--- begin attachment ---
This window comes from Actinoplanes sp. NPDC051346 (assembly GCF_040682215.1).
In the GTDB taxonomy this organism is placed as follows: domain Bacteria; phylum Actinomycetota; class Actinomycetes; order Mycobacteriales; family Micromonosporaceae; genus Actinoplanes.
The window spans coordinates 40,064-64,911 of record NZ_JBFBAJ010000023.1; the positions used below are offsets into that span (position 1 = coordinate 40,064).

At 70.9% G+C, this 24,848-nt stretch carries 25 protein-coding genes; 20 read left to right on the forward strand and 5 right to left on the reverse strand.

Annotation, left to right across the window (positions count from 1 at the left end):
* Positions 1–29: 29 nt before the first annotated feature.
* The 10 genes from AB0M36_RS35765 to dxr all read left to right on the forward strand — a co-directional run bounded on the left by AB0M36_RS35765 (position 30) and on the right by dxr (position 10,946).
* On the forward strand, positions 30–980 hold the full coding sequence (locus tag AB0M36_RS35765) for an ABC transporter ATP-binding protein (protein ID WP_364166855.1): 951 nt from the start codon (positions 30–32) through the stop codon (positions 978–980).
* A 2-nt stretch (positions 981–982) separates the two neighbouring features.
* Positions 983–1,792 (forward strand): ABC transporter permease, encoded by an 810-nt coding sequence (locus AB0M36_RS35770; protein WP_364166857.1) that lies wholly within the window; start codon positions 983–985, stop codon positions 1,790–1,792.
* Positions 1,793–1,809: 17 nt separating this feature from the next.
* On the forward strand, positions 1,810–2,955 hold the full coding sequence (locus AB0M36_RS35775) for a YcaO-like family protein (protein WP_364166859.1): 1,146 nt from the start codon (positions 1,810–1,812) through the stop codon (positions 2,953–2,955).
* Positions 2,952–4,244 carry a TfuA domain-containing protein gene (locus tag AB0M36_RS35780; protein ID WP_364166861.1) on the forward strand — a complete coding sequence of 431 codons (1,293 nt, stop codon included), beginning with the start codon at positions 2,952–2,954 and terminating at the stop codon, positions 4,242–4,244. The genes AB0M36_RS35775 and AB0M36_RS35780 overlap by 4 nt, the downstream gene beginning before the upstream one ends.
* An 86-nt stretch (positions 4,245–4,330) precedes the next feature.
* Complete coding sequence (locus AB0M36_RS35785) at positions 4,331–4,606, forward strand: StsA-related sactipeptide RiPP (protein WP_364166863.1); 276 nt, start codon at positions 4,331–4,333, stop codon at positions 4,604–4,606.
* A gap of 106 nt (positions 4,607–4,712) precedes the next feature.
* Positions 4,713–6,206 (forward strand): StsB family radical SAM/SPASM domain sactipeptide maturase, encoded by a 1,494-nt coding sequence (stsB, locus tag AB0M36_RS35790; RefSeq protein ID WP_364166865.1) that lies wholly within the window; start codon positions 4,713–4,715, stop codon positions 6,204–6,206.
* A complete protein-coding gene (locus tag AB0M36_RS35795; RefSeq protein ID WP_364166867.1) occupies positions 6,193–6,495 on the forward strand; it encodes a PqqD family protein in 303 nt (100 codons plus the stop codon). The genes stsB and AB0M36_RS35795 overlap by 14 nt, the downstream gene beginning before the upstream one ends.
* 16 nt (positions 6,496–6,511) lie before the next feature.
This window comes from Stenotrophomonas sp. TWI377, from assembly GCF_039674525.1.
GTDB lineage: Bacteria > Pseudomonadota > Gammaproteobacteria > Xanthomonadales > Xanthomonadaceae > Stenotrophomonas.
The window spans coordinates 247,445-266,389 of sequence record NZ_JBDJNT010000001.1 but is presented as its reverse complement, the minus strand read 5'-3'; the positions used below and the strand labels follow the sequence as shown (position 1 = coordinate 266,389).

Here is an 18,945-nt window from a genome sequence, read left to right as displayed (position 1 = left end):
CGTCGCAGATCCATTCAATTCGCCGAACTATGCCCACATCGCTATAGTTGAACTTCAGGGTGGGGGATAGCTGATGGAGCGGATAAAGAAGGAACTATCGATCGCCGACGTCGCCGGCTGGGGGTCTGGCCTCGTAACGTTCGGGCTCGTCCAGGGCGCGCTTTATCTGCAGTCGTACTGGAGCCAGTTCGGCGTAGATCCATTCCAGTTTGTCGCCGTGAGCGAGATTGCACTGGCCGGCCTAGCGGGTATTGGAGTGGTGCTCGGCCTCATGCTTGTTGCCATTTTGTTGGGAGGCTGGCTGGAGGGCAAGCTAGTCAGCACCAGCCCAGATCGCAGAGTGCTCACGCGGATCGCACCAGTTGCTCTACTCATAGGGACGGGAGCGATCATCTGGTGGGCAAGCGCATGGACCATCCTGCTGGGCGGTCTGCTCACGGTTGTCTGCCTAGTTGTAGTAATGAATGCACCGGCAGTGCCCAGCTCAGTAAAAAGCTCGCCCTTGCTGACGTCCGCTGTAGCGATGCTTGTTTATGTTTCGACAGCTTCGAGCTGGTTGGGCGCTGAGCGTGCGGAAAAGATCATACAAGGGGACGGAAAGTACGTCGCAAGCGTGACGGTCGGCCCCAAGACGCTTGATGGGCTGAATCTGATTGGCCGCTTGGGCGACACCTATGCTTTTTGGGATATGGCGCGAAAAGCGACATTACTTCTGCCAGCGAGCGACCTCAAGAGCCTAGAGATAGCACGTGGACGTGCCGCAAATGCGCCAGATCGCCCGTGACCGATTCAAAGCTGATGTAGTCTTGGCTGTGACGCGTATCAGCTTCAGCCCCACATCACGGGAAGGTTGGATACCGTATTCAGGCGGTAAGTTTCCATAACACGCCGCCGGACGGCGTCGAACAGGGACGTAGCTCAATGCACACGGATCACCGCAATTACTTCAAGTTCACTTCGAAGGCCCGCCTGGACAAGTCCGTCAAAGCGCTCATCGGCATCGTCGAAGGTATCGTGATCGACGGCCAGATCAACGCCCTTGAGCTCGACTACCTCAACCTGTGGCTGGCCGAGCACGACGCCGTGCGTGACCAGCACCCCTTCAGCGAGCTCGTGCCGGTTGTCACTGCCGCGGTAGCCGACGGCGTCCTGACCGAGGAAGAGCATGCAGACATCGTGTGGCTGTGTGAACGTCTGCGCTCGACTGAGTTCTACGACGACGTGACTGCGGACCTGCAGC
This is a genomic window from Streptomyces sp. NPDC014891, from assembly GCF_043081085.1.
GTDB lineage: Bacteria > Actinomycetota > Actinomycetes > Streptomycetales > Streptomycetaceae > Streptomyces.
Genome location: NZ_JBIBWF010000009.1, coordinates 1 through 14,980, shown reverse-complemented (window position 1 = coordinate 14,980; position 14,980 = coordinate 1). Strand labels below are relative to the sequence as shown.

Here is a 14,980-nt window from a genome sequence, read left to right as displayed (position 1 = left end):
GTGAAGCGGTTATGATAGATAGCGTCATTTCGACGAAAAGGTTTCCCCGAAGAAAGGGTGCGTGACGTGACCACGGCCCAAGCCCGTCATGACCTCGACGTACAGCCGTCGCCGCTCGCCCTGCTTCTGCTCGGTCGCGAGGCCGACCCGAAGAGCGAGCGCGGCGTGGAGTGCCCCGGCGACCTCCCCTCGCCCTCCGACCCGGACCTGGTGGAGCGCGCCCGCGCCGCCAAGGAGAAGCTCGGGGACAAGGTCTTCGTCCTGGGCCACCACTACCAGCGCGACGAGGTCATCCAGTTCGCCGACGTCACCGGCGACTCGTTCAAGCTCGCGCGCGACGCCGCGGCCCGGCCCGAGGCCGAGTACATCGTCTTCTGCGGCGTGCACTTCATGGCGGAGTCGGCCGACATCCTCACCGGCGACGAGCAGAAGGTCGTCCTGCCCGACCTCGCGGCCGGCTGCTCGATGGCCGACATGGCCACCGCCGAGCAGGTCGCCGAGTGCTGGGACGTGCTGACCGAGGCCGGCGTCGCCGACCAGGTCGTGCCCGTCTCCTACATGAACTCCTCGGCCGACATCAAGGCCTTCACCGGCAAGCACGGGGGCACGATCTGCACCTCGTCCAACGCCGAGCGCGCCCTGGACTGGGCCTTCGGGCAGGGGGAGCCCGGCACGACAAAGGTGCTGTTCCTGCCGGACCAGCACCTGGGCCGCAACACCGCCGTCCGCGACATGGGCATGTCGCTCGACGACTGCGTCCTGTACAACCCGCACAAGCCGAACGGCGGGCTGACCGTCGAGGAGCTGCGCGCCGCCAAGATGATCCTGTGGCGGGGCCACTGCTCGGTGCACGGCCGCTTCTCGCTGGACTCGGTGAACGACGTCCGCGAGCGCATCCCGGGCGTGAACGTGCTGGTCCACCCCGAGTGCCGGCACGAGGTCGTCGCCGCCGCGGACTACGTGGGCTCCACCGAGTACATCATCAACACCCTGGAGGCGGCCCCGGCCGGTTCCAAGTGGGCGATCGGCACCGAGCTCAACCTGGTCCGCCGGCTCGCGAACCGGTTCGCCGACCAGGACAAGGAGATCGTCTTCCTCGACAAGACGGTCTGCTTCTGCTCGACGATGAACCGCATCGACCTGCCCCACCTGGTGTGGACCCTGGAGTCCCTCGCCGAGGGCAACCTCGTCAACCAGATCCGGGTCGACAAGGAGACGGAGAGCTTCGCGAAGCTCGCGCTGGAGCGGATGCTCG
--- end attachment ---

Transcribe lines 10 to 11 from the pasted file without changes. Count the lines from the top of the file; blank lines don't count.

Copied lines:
* Positions 983–1,792 (forward strand): ABC transporter permease, encoded by an 810-nt coding sequence (locus AB0M36_RS35770; protein WP_364166857.1) that lies wholly within the window; start codon positions 983–985, stop codon positions 1,790–1,792.
* Positions 1,793–1,809: 17 nt separating this feature from the next.